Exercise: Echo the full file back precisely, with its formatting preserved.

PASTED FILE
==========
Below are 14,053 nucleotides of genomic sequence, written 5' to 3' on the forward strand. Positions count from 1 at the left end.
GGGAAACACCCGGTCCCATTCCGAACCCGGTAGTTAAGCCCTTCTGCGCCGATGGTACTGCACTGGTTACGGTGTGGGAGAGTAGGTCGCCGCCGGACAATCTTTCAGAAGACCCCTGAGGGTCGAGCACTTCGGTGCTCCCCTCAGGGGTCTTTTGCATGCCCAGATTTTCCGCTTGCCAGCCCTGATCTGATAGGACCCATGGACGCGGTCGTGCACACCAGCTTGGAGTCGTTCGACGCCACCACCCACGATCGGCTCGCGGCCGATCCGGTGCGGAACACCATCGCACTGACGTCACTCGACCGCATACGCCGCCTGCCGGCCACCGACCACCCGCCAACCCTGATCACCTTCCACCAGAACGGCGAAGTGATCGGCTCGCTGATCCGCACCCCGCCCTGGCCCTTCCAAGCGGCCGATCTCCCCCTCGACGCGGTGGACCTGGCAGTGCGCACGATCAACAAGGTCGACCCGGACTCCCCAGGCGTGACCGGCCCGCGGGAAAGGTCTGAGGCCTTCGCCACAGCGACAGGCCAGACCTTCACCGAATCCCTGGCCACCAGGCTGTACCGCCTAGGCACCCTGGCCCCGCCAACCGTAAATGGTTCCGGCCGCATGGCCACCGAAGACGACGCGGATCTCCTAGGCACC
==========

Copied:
Below are 14,053 nucleotides of genomic sequence, written 5' to 3' on the forward strand. Positions count from 1 at the left end.
GGGAAACACCCGGTCCCATTCCGAACCCGGTAGTTAAGCCCTTCTGCGCCGATGGTACTGCACTGGTTACGGTGTGGGAGAGTAGGTCGCCGCCGGACAATCTTTCAGAAGACCCCTGAGGGTCGAGCACTTCGGTGCTCCCCTCAGGGGTCTTTTGCATGCCCAGATTTTCCGCTTGCCAGCCCTGATCTGATAGGACCCATGGACGCGGTCGTGCACACCAGCTTGGAGTCGTTCGACGCCACCACCCACGATCGGCTCGCGGCCGATCCGGTGCGGAACACCATCGCACTGACGTCACTCGACCGCATACGCCGCCTGCCGGCCACCGACCACCCGCCAACCCTGATCACCTTCCACCAGAACGGCGAAGTGATCGGCTCGCTGATCCGCACCCCGCCCTGGCCCTTCCAAGCGGCCGATCTCCCCCTCGACGCGGTGGACCTGGCAGTGCGCACGATCAACAAGGTCGACCCGGACTCCCCAGGCGTGACCGGCCCGCGGGAAAGGTCTGAGGCCTTCGCCACAGCGACAGGCCAGACCTTCACCGAATCCCTGGCCACCAGGCTGTACCGCCTAGGCACCCTGGCCCCGCCAACCGTAAATGGTTCCGGCCGCATGGCCACCGAAGACGACGCGGATCTCCTAGGCACC